ACP: Clinical decision support – is it time?

A guest column by the American College of Physicians, exclusive to

by John Tooker, MD, MBA, MACP

The recently enacted American Recovery and Reinvestment Act (ARRA, 2009) and Patient Protection and Affordable Care Act (PPACA, 2010) contain provisions that, if implemented, will fundamentally change the way that medicine will be practiced in the future.

As I indicated in a prior post, the new Center for Medicare and Medicaid Innovation (CMMI) will be testing new delivery models such as the patient-centered medical home (PCMH) and accountable care organizations (ACOs). To achieve the desired goals of improved outcomes and value of care in these models, patient-centered decision making will require enhanced clinical decision support (CDS) that couples patient specific data with the best evidence-based clinical knowledge.

Historically, physicians and health care teams have been trained to intuitively assemble patient data, provide the context to apply clinical knowledge to aid in clinical decisions, and access and apply expert knowledge sources – from the curbside consult to paper and online evidence-based references. As the volume and complexity of biomedical data, information, and clinical knowledge have expanded, the human intuitional capacity to make decisions for and with patients has become increasingly limited.

With these current limitations in mind, what CDS innovations are on the horizon in the Meaningful Use provisions of the HITECH Act to improve clinical decision making — and on a national scale?

Clinical decision support has evolved to CDS “systems” employing machine oriented logic designed to match patient information to a clinical knowledge base, providing the opportunity for patient-centered and patient-specific evaluation and recommendations. As a 2010 AHRQ report cites: “When well designed and implemented, CDS systems have the potential to improve health care quality, and to increase efficiency and reduce health care costs.” For those readers interested in learning more about CDS, The Agency for Healthcare Research and Quality (AHRQ) has an extensive online CDS knowledge library. One useful CDS framework is the Five Rights Model:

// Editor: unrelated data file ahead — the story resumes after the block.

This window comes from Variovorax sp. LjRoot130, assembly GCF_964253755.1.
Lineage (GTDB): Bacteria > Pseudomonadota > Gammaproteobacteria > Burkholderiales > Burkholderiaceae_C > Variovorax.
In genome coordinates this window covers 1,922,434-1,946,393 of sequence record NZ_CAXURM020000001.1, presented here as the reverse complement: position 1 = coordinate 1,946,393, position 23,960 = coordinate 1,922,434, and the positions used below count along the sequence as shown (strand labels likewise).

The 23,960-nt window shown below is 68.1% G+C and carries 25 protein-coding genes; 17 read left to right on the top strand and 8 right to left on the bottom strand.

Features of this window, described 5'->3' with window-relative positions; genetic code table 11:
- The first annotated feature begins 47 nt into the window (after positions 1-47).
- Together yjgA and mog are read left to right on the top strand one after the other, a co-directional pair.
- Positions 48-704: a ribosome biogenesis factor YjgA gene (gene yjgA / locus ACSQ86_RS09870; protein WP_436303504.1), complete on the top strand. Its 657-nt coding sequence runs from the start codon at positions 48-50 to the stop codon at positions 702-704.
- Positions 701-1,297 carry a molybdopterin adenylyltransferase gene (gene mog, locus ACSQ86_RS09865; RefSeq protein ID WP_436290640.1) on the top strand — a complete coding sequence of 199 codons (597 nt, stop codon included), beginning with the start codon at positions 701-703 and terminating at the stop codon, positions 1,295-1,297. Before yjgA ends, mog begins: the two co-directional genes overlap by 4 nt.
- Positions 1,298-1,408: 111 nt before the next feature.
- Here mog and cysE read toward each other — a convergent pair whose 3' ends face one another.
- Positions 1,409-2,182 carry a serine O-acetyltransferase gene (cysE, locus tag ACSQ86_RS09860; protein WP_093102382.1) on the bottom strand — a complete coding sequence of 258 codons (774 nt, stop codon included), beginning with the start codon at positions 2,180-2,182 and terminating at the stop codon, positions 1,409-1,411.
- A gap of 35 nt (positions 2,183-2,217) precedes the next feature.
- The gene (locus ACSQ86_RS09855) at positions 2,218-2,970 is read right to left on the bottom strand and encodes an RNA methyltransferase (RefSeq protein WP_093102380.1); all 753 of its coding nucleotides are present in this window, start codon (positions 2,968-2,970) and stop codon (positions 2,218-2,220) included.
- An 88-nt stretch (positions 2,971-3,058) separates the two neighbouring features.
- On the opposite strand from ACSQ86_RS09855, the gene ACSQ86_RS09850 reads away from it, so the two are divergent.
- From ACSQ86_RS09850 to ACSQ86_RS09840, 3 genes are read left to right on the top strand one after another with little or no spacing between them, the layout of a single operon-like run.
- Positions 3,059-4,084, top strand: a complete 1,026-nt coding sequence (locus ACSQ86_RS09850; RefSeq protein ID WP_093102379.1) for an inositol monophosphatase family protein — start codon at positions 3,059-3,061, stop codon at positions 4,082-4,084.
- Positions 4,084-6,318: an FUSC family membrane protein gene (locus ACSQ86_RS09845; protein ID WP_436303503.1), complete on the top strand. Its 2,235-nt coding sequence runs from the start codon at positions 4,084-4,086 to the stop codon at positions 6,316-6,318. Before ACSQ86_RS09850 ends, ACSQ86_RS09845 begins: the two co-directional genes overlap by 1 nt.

The CDS Five Rights Model states that CDS-supported improvements in desired healthcare outcomes can be achieved if we communicate:

1. The right information: evidence-based, suitable to guide action, pertinent to the circumstance

2. To the right person: considering all members of the care team, including clinicians, patients, and their caretakers

3. In the right CDS intervention format: such as an alert, order set, or reference information to answer a clinical question

4. Through the right channel: for example, a clinical information system (CIS) such as an electronic medical record (EMR), personal health record (PHR), or a more general channel such as the Internet or a mobile device

5. At the right time in workflow: for example, at time of decision/action/need

CDS was included in the Stage 1 Meaningful Use Final Rule released in July 2010. That rule required only one CDS rule relevant to a high clinical priority, along with the ability to track compliance with that rule. Last month, the Health IT Policy Committee met to make recommendations to the HHS Secretary on the Medicare and Medicaid EHR incentive programs. The Meaningful Use (MU) Workgroup of the Policy Committee presented their recommendations on requirements, including CDS, that eligible professionals will need to meet to qualify for incentives for certified EHR adoption in Stages 2-3 of MU implementation, beginning in 2012. HHS is expected to publish a request for comment on the draft recommendations in January 2011.

If the Secretary follows the recommendations of the Meaningful Use (MU) Workgroup, it is expected that the CDS recommendations will continue to focus on improving performance on high priority health conditions. As clinicians are in the best position to know the likely benefits and pitfalls of changes in CDS requirements resulting from the implementation of stages 2 and 3 of MU, it will be very important for individual physicians, practice groups and professional medical societies – when the request for comment is released – to comment on the proposed CDS requirements that will lead to the Stage 2 and 3 CDS MU Final Rules.

John Tooker is Associate Executive Vice President of the American College of Physicians. His statements do not necessarily reflect official policies of ACP.

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